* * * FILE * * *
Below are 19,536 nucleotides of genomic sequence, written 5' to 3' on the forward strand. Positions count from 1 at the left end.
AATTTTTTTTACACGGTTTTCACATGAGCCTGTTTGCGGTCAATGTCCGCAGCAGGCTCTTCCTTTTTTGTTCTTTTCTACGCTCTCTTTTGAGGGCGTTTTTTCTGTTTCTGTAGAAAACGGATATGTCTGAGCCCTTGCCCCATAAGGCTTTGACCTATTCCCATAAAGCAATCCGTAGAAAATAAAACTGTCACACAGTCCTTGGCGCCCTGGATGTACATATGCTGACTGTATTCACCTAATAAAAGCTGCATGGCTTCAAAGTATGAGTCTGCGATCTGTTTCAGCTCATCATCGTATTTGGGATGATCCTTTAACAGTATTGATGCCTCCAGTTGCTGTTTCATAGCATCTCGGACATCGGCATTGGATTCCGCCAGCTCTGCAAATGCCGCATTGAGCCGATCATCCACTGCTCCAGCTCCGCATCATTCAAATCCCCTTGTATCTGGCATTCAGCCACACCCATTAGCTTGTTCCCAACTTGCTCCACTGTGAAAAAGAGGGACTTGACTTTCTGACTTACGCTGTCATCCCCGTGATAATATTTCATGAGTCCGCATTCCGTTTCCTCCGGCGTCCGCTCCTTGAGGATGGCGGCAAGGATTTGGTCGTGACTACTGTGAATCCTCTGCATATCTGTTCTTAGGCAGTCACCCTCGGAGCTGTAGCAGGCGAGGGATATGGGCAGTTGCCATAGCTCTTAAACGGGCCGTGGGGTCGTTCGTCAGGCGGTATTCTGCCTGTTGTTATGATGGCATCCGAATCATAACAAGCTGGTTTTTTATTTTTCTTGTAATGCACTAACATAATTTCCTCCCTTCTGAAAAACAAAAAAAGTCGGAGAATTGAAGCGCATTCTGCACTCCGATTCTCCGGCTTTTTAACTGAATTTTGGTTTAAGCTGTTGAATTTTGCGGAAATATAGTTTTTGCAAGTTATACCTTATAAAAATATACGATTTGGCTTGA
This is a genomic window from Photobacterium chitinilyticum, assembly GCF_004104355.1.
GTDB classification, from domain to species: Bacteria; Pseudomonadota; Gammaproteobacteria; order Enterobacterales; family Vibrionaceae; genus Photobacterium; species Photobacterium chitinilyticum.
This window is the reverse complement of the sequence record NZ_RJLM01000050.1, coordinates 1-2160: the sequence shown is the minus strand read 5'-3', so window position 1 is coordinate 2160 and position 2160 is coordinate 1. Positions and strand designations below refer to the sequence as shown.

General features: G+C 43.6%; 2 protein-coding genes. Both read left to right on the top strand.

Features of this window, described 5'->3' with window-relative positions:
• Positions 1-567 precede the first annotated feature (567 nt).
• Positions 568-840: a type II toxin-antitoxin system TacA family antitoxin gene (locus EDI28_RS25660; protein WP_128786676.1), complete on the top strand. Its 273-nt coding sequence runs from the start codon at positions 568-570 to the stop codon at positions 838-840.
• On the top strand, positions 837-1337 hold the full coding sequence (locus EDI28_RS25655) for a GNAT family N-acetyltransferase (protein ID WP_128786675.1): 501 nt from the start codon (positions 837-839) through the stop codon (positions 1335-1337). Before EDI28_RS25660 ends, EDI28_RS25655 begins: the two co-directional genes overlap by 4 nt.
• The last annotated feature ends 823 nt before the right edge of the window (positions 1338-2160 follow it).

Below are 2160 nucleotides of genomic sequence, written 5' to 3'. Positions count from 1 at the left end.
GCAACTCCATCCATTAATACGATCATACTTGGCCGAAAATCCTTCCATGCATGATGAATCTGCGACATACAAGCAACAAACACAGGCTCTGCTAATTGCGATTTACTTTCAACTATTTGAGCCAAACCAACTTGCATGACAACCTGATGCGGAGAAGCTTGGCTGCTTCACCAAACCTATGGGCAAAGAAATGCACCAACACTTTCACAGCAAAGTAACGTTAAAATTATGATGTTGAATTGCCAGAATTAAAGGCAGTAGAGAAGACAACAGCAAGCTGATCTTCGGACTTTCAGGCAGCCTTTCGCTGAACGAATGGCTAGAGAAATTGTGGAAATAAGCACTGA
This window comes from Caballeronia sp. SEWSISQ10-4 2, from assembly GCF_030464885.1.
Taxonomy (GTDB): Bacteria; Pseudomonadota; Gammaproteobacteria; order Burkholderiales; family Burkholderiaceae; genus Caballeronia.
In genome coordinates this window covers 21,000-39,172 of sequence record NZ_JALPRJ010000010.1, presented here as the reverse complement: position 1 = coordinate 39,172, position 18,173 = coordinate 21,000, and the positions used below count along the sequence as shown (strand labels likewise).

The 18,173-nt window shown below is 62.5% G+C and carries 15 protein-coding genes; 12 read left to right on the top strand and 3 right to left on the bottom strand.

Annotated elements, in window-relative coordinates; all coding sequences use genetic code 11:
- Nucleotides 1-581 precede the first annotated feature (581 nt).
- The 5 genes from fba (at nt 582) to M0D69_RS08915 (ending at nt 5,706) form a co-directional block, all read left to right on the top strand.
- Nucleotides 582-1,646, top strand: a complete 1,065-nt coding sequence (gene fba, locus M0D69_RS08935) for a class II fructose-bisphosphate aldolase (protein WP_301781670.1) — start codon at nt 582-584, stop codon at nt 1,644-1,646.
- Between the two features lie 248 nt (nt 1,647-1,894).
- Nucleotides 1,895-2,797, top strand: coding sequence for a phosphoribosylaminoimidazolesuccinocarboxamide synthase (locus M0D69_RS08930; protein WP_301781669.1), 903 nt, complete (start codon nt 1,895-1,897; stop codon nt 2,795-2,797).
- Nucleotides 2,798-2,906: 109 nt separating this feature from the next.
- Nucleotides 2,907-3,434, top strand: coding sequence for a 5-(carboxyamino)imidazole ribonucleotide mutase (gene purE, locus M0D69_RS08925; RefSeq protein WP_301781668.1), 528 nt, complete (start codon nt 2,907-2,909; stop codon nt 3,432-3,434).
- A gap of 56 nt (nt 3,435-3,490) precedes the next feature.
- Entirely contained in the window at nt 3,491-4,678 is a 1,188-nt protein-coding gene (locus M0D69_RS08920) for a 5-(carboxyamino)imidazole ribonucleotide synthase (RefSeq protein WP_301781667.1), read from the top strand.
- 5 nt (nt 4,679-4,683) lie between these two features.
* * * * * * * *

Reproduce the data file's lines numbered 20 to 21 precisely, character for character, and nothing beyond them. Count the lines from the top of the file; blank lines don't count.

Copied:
- The 5 genes from fba (at nt 582) to M0D69_RS08915 (ending at nt 5,706) form a co-directional block, all read left to right on the top strand.
- Nucleotides 582-1,646, top strand: a complete 1,065-nt coding sequence (gene fba, locus M0D69_RS08935) for a class II fructose-bisphosphate aldolase (protein WP_301781670.1) — start codon at nt 582-584, stop codon at nt 1,644-1,646.